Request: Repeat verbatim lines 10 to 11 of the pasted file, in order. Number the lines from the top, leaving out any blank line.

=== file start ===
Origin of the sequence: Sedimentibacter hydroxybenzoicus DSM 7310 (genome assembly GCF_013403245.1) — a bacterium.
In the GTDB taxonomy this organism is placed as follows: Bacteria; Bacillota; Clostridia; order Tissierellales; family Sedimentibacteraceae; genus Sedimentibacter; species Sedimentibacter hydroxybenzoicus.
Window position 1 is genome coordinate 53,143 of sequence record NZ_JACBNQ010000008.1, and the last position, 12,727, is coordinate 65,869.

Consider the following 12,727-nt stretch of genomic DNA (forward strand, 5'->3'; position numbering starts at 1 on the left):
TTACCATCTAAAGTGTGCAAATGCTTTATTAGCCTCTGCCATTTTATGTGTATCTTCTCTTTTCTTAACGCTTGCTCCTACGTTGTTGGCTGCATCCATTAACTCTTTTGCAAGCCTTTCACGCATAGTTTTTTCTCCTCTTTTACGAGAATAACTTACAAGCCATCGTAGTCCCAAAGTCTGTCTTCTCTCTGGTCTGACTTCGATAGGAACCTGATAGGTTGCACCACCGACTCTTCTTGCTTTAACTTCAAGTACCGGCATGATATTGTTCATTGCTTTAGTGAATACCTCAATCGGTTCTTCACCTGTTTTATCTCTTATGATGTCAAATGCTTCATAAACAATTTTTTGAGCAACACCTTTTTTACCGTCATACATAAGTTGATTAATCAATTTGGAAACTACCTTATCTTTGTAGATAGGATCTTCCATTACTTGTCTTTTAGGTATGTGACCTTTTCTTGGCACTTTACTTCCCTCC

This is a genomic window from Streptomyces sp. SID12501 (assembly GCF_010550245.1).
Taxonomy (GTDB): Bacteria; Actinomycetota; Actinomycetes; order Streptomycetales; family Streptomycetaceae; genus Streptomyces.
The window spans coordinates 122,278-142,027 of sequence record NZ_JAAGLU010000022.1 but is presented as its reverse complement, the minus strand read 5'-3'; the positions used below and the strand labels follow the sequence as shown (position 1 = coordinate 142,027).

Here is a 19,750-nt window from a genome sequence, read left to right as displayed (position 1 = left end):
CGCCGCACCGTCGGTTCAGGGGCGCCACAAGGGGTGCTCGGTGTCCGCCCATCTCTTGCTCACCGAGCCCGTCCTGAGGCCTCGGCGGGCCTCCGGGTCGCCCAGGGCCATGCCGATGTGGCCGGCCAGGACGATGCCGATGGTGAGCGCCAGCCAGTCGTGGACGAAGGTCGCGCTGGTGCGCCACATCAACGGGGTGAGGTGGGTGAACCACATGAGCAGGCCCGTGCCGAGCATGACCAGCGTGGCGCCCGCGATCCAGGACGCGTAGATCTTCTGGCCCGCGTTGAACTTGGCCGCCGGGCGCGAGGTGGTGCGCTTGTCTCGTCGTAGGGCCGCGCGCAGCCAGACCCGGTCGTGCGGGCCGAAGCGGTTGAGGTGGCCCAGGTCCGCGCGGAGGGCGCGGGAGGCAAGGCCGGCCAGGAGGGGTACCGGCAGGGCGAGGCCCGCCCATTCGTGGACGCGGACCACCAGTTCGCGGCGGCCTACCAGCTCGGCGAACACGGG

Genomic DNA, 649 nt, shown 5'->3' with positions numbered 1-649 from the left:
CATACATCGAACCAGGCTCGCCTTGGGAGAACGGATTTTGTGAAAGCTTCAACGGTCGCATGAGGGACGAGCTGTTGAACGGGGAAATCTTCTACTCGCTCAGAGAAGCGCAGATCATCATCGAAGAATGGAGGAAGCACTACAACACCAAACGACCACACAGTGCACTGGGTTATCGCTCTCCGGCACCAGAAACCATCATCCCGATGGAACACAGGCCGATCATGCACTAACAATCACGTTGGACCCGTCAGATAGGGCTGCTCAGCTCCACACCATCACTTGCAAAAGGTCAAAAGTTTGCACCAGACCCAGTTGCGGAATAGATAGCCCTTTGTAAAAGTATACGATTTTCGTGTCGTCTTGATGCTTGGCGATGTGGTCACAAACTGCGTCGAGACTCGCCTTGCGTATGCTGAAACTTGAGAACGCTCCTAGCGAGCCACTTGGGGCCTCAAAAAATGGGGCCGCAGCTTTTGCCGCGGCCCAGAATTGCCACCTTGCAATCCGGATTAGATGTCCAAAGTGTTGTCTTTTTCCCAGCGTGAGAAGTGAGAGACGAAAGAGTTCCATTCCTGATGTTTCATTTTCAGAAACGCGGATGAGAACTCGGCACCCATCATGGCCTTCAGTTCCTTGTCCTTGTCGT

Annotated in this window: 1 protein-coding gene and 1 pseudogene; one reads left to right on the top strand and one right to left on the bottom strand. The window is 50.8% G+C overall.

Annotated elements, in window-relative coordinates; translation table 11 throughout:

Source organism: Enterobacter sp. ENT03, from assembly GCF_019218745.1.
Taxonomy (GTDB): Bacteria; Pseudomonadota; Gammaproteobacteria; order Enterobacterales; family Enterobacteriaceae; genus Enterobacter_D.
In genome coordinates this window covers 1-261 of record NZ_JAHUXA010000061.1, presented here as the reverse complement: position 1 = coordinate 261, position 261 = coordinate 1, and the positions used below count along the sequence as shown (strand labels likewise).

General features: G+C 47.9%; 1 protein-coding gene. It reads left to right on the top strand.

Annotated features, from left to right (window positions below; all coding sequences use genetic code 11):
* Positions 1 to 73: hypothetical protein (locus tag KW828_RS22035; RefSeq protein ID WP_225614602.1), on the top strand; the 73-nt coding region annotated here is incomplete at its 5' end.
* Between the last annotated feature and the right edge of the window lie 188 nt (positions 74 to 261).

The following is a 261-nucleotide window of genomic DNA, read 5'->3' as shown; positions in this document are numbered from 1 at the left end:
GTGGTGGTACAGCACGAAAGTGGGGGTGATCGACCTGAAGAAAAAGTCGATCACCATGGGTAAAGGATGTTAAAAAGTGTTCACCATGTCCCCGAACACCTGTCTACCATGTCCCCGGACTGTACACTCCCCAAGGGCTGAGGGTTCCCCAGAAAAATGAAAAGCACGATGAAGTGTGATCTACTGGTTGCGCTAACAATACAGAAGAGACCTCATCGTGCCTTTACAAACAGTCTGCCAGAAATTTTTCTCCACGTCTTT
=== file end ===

CGCCGCACCGTCGGTTCAGGGGCGCCACAAGGGGTGCTCGGTGTCCGCCCATCTCTTGCTCACCGAGCCCGTCCTGAGGCCTCGGCGGGCCTCCGGGTCGCCCAGGGCCATGCCGATGTGGCCGGCCAGGACGATGCCGATGGTGAGCGCCAGCCAGTCGTGGACGAAGGTCGCGCTGGTGCGCCACATCAACGGGGTGAGGTGGGTGAACCACATGAGCAGGCCCGTGCCGAGCATGACCAGCGTGGCGCCCGCGATCCAGGACGCGTAGATCTTCTGGCCCGCGTTGAACTTGGCCGCCGGGCGCGAGGTGGTGCGCTTGTCTCGTCGTAGGGCCGCGCGCAGCCAGACCCGGTCGTGCGGGCCGAAGCGGTTGAGGTGGCCCAGGTCCGCGCGGAGGGCGCGGGAGGCAAGGCCGGCCAGGAGGGGTACCGGCAGGGCGAGGCCCGCCCATTCGTGGACGCGGACCACCAGTTCGCGGCGGCCTACCAGCTCGGCGAACACGGG

Genomic DNA, 649 nt, shown 5'->3' with positions numbered 1-649 from the left: